Et toi! Or how to say “Hi” in the Louisiana Bayous.

Heading down towards the Gulf Coast, we drove that iconoclastic road, Highway 61, of devilish fame. We passed many crossroads but, sadly, Fred’s guitar playing is no better. Actually, Highway 61 was a very pleasant drive, not at all evocative of hard labor or oppression. It was an easy drive with no traffic though Fred was amazed when we came to a four way stop, where two four-lane highways crossed, in the middle of a small town, and nary a traffic light in sight. Such faith in human nature that traffic rules will be obeyed! (Or maybe everyone KNEW where the devil hung out.)

We crossed into Louisiana and found ourselves on a 19-mile bridge. Yes, we had arrived in the swamps and the road was built on pillars over the shortest distance through the swamp, 19 miles. Quite amazing. We stopped at the Visitor Center and enjoyed free coffee and a short movie. They are still building the whole complex and it is going to be well worth a stop when finished. But it did not tempt us to stop for lunch, though a restaurant covered in folk art called Crazy Bout Catfish did. We had a great lunch and both decided we liked crawfish. We knew we liked catfish courtesy of Catfish Dewey’s in Ft. Lauderdale, Florida!

Creole "raised cottage." How the creoles, not the Acadians, lived

Creole “raised cottage.” How the creoles, not the Acadians, lived

We were entering Acadia and the blending of the Acadian and Creole cultures and Denise wanted to visit a museum, the Longfellow-Evangeline State Historic Site, as it specifically documented their lifestyles, customs and culture. It was a fascinating place where you can see both an Acadian farm and cabin and a French Creole built Raised Creole Cottage. Both were furnished with appropriate furniture and tools. While there, we chatted to one of the Rangers and she recommended we head for the swamp, where a friend of hers owned a business. He would let us camp on the edge of the bayou. So we headed deeper into the swamp and indeed found Champagne’s Swamp Tours. We took swamp tours when living in Florida, but decided to join the evening tour in a small, flat bottomed boat. It was quite an experience and well worth it as you got to see everything up close and very personal. We saw at least a dozen alligators and various birds, including an osprey sitting on a branch munching on a fish. Everyone was snapping photos and it did not move.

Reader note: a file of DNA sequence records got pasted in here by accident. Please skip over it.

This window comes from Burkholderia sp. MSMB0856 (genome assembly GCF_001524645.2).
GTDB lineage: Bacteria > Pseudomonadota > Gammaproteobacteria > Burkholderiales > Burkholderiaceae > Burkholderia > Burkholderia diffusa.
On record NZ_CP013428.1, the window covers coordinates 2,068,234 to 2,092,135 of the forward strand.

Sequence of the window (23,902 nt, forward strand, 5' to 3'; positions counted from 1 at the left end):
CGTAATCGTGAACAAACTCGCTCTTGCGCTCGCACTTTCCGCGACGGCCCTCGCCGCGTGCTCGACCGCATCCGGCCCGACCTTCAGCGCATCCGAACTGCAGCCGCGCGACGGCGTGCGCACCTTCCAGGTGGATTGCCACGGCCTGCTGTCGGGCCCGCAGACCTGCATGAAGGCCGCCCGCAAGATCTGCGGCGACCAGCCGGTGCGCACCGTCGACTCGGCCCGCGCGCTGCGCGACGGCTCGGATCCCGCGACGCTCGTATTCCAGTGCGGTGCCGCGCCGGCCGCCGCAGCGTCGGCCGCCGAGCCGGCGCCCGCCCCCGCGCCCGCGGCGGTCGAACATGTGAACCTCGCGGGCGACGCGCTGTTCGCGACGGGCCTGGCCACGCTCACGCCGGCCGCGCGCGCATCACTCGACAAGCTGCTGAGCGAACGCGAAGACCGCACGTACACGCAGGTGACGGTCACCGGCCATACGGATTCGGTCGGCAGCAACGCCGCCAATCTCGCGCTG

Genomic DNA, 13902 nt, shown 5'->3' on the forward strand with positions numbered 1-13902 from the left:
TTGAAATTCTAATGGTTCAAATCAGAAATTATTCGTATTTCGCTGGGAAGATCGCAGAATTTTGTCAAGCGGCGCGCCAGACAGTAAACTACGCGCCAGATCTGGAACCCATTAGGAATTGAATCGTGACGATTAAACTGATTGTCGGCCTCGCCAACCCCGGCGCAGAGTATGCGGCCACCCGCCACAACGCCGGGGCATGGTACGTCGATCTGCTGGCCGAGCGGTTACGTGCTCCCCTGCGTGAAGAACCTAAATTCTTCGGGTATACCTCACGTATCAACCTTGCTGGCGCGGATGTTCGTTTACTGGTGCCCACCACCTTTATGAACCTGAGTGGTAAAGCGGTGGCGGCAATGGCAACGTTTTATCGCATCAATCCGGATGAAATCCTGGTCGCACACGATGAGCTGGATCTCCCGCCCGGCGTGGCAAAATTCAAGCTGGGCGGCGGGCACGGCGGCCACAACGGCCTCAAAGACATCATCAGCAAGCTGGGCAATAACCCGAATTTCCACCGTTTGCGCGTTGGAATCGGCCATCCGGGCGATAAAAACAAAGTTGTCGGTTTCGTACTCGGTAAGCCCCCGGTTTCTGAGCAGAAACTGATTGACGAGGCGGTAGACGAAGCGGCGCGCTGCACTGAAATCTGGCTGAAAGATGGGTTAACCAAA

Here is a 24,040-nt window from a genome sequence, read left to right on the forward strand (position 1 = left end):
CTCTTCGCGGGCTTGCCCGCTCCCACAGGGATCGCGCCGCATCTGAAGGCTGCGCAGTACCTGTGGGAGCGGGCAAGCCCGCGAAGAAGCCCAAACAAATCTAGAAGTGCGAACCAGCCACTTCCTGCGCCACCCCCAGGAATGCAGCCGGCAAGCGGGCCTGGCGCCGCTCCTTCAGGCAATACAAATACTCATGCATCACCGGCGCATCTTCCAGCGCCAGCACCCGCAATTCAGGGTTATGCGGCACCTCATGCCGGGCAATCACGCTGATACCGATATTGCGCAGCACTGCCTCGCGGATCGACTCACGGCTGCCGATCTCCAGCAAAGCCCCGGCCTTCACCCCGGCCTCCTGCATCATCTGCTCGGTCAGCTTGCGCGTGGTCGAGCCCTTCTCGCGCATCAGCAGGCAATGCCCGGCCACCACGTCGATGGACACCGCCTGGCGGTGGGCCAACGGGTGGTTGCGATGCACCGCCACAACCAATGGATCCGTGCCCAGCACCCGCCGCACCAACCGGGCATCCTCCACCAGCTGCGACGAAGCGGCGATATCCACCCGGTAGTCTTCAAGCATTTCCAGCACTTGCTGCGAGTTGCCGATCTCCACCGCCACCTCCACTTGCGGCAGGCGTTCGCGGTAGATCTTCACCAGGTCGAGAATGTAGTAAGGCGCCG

Obligatory alligator photo.

Obligatory alligator photo.

Dinner is served.

Dinner is served.

Sunset on the Bayou.

Sunset on the Bayou.

A misty, moisty, morning.

A misty, moisty, morning.

We moved on, the next day to Avery Island, home of Tabasco pepper sauce. We have used the stuff for years and, a bit like visiting Lynchburg, the home of Jack Daniels, we wanted to make the pilgrimage. While the tour itself is a bit underwhelming as, unlike the Jack Daniels tour, you do not get to visiting the actual production or curing facilities, it is well worth the one dollar toll to get to Avery Island, if only to trace the fascinating history of the place. Avery Island is actually a salt dome and while most of the peppers are actually grown in Central America from seeds from Avery Island, the salt mine is still active and the barrels are still covered with salt during the aging process. And where do you get primo barrels in this day and age? From Jack Daniels, of course. In fact, they are used much longer to age Tabasco than they are to age Jack Daniels. Worth noting – Tabasco gives out more and better free samples than does Jack Daniels!


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